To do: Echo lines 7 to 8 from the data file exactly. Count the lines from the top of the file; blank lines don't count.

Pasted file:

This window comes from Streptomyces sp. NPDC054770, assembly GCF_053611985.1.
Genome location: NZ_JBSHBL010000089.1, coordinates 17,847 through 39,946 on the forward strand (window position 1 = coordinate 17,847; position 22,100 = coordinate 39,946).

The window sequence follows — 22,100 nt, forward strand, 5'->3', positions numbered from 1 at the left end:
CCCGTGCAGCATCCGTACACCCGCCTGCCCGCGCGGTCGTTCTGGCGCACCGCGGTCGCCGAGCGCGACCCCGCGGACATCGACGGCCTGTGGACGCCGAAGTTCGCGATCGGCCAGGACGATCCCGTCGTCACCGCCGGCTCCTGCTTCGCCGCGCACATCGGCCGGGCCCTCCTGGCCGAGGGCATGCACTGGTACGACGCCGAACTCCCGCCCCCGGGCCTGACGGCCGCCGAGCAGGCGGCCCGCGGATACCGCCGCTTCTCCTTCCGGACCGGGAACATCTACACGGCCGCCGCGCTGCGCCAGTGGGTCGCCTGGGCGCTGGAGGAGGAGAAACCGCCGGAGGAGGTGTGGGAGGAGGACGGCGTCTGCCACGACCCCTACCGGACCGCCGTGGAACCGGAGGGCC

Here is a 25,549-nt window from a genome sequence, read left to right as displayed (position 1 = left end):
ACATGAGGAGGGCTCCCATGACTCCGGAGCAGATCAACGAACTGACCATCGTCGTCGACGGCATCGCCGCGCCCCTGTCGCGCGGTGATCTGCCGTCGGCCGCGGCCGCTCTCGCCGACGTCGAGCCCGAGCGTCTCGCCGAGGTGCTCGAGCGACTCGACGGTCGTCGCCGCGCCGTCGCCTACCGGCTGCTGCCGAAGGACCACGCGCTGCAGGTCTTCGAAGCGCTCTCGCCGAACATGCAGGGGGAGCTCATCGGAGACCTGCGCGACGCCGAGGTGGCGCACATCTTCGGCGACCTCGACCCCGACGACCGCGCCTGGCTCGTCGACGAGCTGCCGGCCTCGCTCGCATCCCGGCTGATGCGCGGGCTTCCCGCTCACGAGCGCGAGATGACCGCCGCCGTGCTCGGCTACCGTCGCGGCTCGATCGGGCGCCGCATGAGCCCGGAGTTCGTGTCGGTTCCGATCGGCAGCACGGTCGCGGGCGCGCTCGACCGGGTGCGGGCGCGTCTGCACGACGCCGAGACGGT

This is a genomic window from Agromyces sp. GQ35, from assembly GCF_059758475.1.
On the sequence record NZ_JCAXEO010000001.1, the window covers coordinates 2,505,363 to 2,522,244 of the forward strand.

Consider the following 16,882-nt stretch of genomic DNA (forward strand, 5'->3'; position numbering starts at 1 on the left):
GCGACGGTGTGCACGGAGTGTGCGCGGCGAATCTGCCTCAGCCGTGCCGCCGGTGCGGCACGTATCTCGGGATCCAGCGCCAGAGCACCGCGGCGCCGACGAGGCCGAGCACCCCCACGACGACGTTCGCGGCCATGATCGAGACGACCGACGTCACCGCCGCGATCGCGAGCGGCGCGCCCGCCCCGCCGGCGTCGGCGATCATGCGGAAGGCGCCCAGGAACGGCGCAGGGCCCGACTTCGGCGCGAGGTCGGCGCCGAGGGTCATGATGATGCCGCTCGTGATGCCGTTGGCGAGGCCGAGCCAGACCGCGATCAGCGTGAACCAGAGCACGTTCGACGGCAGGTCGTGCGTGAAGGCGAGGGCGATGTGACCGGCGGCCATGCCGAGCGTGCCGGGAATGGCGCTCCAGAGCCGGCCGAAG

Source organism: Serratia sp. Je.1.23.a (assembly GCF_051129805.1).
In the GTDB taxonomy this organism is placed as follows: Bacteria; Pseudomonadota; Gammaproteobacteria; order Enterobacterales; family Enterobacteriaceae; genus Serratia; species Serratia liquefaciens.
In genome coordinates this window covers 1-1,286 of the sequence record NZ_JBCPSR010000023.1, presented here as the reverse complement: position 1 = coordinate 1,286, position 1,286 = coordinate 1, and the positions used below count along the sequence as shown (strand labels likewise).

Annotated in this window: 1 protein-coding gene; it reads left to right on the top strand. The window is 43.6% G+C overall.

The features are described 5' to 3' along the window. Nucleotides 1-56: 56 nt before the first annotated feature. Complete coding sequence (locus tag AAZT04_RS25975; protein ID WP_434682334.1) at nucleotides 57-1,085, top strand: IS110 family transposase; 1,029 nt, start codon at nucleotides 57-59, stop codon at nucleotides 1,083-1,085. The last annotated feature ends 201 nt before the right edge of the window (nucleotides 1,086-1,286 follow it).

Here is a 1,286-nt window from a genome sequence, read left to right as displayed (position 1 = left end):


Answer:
This is a genomic window from Agromyces sp. GQ35, from assembly GCF_059758475.1.
On the sequence record NZ_JCAXEO010000001.1, the window covers coordinates 2,505,363 to 2,522,244 of the forward strand.